Russia—Netherlands: Tax Treaty Denunciation


Legal Update No 852

Bryan Cave Leighton Paisner (Russia) LLP, formerly Goltsblat BLP in Russia, advises that, on 19 May, the Council of the Federation of the Russian Federal Assembly approved a Law1 on Denunciation of the Double Tax Treaty between Russia and the Netherlands (“DTT”) and submitted it for signing by the Russian President.

Below is an overview of the most important, in our opinion, implications unless the countries reach an agreement and execute a new tax treaty before the end of 2021.

Loss of rights to benefits and exemptions under international treaties

The DTT provides a number of preferential tax rates and exemptions in certain cross-border payments. For example, loan interest paid by a Russian company to a Dutch company is usually exempt from withholding tax in Russia2. If the DTT terminates, the Russian withholding rate of 20%3 will apply without a chance to apply the DTT provisions, including those relating to a mutual agreement procedure4.

Individuals’ inability to declare dividends via a Dutch holding company

Currently, if a Russian company pays dividends indirectly through a Dutch company5, individuals may independently declare this income and deduct the Russian withholding tax6.

DTT denunciation will preclude the possibility of such reporting as it is conditional on an international tax treaty.

Taxation of profits of controlled foreign companies (CFCs)

CFC profit may be determined on the basis of their financial statements if one of the following two conditions is met: 1) an international tax treaty is concluded with the jurisdiction where this CFC is located, or 2) a favourable auditor’s report is obtained on the financial statements7. Since DTT denunciation will make the first condition unavailable, Russian tax payers will have to have their Dutch CFC audited.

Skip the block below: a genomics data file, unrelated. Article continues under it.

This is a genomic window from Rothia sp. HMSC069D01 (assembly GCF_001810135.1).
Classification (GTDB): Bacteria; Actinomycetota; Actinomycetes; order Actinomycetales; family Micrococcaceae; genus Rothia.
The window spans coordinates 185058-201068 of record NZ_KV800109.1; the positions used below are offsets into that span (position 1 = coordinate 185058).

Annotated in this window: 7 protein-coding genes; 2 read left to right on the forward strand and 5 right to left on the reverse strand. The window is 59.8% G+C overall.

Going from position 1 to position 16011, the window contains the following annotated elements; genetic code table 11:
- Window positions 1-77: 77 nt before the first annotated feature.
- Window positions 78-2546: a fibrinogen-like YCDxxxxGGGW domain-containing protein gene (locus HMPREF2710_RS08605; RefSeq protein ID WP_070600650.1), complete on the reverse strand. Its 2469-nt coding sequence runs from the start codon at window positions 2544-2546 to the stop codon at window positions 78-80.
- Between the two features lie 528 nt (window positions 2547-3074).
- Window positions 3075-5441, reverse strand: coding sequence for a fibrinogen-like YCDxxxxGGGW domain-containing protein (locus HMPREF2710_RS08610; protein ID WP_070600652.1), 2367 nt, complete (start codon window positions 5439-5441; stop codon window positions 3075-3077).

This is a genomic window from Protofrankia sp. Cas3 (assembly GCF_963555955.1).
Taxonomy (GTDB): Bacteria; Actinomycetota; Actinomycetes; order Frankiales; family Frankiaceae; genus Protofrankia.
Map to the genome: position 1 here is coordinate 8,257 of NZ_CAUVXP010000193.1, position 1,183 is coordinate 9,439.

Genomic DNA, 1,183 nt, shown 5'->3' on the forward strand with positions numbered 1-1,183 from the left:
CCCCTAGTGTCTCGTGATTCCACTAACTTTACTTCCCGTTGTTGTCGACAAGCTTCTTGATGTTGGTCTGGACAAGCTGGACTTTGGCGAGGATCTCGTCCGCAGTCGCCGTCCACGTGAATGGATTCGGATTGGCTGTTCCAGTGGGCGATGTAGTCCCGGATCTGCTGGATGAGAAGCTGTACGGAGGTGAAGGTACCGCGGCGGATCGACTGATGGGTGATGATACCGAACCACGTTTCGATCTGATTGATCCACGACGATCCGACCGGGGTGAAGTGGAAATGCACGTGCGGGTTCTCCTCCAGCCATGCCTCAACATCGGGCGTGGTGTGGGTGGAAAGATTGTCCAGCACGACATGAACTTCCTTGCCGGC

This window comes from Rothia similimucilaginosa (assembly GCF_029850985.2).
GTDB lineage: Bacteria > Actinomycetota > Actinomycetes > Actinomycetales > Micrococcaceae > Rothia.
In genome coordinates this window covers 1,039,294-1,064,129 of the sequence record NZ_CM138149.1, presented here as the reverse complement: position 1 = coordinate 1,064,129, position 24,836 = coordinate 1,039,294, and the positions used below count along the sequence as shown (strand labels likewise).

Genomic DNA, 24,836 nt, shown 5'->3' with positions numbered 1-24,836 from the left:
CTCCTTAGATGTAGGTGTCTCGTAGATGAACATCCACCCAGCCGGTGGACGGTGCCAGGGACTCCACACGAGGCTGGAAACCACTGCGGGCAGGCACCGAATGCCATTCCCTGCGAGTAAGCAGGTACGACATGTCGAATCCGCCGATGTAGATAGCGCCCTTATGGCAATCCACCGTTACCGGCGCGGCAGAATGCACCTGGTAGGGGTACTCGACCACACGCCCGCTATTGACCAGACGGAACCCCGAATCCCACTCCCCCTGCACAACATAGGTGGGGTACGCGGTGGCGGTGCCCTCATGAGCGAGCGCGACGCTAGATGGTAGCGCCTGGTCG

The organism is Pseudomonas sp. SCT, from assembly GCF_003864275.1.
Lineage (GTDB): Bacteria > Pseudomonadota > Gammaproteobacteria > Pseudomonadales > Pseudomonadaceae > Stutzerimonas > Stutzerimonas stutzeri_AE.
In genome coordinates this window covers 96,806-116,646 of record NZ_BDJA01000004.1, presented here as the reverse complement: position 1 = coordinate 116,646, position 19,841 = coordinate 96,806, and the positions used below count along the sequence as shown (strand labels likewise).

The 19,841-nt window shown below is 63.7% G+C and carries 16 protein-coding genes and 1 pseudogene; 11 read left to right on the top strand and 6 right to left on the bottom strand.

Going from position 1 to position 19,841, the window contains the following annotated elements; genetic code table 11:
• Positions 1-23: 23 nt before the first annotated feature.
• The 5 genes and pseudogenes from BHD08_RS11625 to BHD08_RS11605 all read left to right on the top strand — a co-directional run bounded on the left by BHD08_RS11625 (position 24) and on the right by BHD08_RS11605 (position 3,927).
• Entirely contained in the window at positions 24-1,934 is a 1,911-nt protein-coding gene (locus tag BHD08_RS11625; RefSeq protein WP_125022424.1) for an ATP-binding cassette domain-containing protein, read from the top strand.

Moreover, undistributed profit of the following Dutch CFCs will not be exempt from taxation in Russia8:

  • companies with an effective tax rate of at least 15%;

  • financial institutions (banks, insurance companies, issuers of traded bonds and companies holding assigned receivables attributed to traded bonds issued by another foreign company).

Changes in taxation of individuals’ income

Income of the Dutch tax residents will be subject to Russian taxes without application of the DTT benefits. Specifically, income consisting of dividends paid to Dutch resident will be taxed at 15% and a default tax rate of 30% will apply to all the rest of their income (unless, for instance, they are highly qualified specialists)9.

In addition, due to DTT denunciation Russian resident individuals will not be able to deduct actually paid (withheld) Dutch tax for the purposes of Russian PIT10.

Time of DTT termination

As per the DTT, if the denunciation notice is sent to the Government of the Netherlands before 30 June 2021, the DTT will cease to apply to tax periods starting from the next calendar year. In this case, the current tax treatment will be effective until the end of 2021 and the denunciation implications listed above will come into force on 1 January 2022.

We will keep an eye on how the situation is developing and update you on all significant changes.



2 Clause 1, Article 11 of the DTT.

3 Para. 4, Clause 1, Article 310 of the Russian Tax Code.

4 Article 142.7 of the Russian Tax Code

5 Clause 1.1, Article 208 of the Russian Tax Code.

6  Clause 11, Article 232 of the Russian Tax Code.

7  Clause 1.1, Article 309.1 of the Russian Tax Code.

8  Clause 7, Article 25.13-1 of the Russian Tax Code.

9  Clause 3, Article 224 of the Russian Tax Code.

10  Clause 1, Article 232 of the Russian Tax Code.

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